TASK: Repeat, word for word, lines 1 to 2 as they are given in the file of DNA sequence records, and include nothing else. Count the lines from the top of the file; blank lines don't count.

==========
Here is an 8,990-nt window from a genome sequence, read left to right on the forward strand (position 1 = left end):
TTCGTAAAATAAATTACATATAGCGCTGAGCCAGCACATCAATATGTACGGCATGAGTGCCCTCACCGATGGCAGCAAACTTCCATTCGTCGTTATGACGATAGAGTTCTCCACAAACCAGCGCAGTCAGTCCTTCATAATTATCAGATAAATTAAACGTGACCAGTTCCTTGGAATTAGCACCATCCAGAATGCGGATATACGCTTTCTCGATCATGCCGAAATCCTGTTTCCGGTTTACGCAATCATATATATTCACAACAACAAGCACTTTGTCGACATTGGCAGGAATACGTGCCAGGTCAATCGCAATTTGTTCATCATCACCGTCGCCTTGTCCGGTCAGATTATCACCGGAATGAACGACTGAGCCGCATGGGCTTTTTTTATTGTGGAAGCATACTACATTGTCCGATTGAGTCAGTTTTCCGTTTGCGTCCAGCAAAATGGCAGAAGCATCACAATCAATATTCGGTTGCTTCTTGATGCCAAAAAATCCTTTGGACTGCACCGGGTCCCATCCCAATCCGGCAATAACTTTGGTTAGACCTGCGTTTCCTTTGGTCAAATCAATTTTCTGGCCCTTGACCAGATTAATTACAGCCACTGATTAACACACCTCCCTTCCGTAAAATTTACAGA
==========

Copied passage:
Here is an 8,990-nt window from a genome sequence, read left to right on the forward strand (position 1 = left end):
TTCGTAAAATAAATTACATATAGCGCTGAGCCAGCACATCAATATGTACGGCATGAGTGCCCTCACCGATGGCAGCAAACTTCCATTCGTCGTTATGACGATAGAGTTCTCCACAAACCAGCGCAGTCAGTCCTTCATAATTATCAGATAAATTAAACGTGACCAGTTCCTTGGAATTAGCACCATCCAGAATGCGGATATACGCTTTCTCGATCATGCCGAAATCCTGTTTCCGGTTTACGCAATCATATATATTCACAACAACAAGCACTTTGTCGACATTGGCAGGAATACGTGCCAGGTCAATCGCAATTTGTTCATCATCACCGTCGCCTTGTCCGGTCAGATTATCACCGGAATGAACGACTGAGCCGCATGGGCTTTTTTTATTGTGGAAGCATACTACATTGTCCGATTGAGTCAGTTTTCCGTTTGCGTCCAGCAAAATGGCAGAAGCATCACAATCAATATTCGGTTGCTTCTTGATGCCAAAAAATCCTTTGGACTGCACCGGGTCCCATCCCAATCCGGCAATAACTTTGGTTAGACCTGCGTTTCCTTTGGTCAAATCAATTTTCTGGCCCTTGACCAGATTAATTACAGCCACTGATTAACACACCTCCCTTCCGTAAAATTTACAGA